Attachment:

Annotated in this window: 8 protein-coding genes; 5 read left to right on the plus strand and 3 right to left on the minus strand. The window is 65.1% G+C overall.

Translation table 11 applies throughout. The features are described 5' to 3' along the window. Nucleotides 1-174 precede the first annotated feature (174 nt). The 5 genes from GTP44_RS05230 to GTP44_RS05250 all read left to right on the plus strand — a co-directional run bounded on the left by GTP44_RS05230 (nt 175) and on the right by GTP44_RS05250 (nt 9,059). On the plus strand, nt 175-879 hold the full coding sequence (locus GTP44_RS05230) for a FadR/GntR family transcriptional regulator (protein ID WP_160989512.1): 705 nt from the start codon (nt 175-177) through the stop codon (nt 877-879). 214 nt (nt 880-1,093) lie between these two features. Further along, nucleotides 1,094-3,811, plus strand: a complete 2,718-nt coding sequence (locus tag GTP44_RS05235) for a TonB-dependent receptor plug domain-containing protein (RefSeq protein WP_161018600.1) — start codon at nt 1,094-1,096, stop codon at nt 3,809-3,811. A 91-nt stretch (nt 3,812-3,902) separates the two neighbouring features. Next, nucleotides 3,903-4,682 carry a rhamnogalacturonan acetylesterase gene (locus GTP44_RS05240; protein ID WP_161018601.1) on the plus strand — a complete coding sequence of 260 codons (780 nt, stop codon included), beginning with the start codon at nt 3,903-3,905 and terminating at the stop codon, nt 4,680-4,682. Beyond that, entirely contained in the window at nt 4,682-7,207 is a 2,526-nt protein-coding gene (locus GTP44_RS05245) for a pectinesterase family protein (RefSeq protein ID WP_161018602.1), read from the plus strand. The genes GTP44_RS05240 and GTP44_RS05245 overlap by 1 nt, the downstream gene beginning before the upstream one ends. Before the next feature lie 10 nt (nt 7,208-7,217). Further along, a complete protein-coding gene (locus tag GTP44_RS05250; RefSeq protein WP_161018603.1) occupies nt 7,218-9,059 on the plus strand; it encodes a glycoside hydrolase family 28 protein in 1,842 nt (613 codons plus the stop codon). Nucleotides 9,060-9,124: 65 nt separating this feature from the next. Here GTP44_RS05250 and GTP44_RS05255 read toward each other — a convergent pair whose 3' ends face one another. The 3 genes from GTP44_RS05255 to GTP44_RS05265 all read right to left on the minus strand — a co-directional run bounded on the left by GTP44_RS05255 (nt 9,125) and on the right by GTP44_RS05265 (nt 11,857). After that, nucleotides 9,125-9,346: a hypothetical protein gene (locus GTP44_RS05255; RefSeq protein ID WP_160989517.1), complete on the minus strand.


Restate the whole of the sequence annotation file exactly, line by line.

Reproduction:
Annotated in this window: 8 protein-coding genes; 5 read left to right on the plus strand and 3 right to left on the minus strand. The window is 65.1% G+C overall.

Translation table 11 applies throughout. The features are described 5' to 3' along the window. Nucleotides 1-174 precede the first annotated feature (174 nt). The 5 genes from GTP44_RS05230 to GTP44_RS05250 all read left to right on the plus strand — a co-directional run bounded on the left by GTP44_RS05230 (nt 175) and on the right by GTP44_RS05250 (nt 9,059). On the plus strand, nt 175-879 hold the full coding sequence (locus GTP44_RS05230) for a FadR/GntR family transcriptional regulator (protein ID WP_160989512.1): 705 nt from the start codon (nt 175-177) through the stop codon (nt 877-879). 214 nt (nt 880-1,093) lie between these two features. Further along, nucleotides 1,094-3,811, plus strand: a complete 2,718-nt coding sequence (locus tag GTP44_RS05235) for a TonB-dependent receptor plug domain-containing protein (RefSeq protein WP_161018600.1) — start codon at nt 1,094-1,096, stop codon at nt 3,809-3,811. A 91-nt stretch (nt 3,812-3,902) separates the two neighbouring features. Next, nucleotides 3,903-4,682 carry a rhamnogalacturonan acetylesterase gene (locus GTP44_RS05240; protein ID WP_161018601.1) on the plus strand — a complete coding sequence of 260 codons (780 nt, stop codon included), beginning with the start codon at nt 3,903-3,905 and terminating at the stop codon, nt 4,680-4,682. Beyond that, entirely contained in the window at nt 4,682-7,207 is a 2,526-nt protein-coding gene (locus GTP44_RS05245) for a pectinesterase family protein (RefSeq protein ID WP_161018602.1), read from the plus strand. The genes GTP44_RS05240 and GTP44_RS05245 overlap by 1 nt, the downstream gene beginning before the upstream one ends. Before the next feature lie 10 nt (nt 7,208-7,217). Further along, a complete protein-coding gene (locus tag GTP44_RS05250; RefSeq protein WP_161018603.1) occupies nt 7,218-9,059 on the plus strand; it encodes a glycoside hydrolase family 28 protein in 1,842 nt (613 codons plus the stop codon). Nucleotides 9,060-9,124: 65 nt separating this feature from the next. Here GTP44_RS05250 and GTP44_RS05255 read toward each other — a convergent pair whose 3' ends face one another. The 3 genes from GTP44_RS05255 to GTP44_RS05265 all read right to left on the minus strand — a co-directional run bounded on the left by GTP44_RS05255 (nt 9,125) and on the right by GTP44_RS05265 (nt 11,857). After that, nucleotides 9,125-9,346: a hypothetical protein gene (locus GTP44_RS05255; RefSeq protein ID WP_160989517.1), complete on the minus strand.